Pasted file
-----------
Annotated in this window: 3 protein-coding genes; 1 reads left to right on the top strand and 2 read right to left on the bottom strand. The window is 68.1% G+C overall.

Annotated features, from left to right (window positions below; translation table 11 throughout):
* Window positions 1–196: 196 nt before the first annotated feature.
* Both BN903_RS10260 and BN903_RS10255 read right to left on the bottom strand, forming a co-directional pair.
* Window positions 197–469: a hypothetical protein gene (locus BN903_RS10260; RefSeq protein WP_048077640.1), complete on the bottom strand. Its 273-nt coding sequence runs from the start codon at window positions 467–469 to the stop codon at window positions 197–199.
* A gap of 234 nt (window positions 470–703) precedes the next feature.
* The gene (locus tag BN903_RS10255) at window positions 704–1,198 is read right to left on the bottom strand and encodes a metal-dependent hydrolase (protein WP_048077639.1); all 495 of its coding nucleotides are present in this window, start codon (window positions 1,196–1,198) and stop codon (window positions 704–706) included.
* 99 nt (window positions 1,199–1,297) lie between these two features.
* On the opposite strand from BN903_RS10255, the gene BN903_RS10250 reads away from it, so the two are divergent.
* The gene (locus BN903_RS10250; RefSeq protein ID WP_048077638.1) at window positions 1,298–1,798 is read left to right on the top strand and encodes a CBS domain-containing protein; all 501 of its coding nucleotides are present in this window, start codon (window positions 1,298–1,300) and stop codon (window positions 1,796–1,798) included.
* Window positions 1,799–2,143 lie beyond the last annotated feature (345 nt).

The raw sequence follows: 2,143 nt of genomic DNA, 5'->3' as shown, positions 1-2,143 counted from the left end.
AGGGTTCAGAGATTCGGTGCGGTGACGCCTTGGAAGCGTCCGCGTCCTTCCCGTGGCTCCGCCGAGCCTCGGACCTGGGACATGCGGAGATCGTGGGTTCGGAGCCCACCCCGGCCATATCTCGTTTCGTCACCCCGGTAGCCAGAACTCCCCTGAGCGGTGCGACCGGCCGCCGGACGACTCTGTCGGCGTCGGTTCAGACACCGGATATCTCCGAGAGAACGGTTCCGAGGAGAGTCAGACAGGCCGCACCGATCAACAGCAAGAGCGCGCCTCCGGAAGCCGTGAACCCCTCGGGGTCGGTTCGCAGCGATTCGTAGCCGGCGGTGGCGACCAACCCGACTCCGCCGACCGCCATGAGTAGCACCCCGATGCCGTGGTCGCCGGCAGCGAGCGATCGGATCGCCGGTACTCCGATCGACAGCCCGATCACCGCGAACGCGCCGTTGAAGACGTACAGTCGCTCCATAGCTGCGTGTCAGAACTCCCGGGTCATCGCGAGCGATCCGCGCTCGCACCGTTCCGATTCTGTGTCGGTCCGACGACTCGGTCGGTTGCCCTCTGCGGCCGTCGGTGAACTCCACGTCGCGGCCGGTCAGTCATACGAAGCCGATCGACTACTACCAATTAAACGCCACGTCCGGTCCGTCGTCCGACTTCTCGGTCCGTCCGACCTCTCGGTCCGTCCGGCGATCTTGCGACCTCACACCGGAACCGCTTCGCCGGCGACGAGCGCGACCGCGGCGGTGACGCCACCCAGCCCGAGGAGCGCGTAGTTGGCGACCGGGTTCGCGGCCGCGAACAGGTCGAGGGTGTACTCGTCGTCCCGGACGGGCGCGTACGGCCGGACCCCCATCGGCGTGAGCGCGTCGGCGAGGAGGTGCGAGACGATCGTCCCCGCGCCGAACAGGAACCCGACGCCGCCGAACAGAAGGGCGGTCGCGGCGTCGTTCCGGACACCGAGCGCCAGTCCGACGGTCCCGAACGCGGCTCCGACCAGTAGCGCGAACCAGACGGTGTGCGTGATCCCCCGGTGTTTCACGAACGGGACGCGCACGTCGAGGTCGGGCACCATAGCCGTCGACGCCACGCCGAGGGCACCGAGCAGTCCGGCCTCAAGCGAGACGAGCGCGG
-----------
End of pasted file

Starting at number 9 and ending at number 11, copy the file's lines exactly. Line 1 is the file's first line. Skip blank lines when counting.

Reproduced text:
* On the opposite strand from BN903_RS10255, the gene BN903_RS10250 reads away from it, so the two are divergent.
* The gene (locus BN903_RS10250; RefSeq protein ID WP_048077638.1) at window positions 1,298–1,798 is read left to right on the top strand and encodes a CBS domain-containing protein; all 501 of its coding nucleotides are present in this window, start codon (window positions 1,298–1,300) and stop codon (window positions 1,796–1,798) included.
* Window positions 1,799–2,143 lie beyond the last annotated feature (345 nt).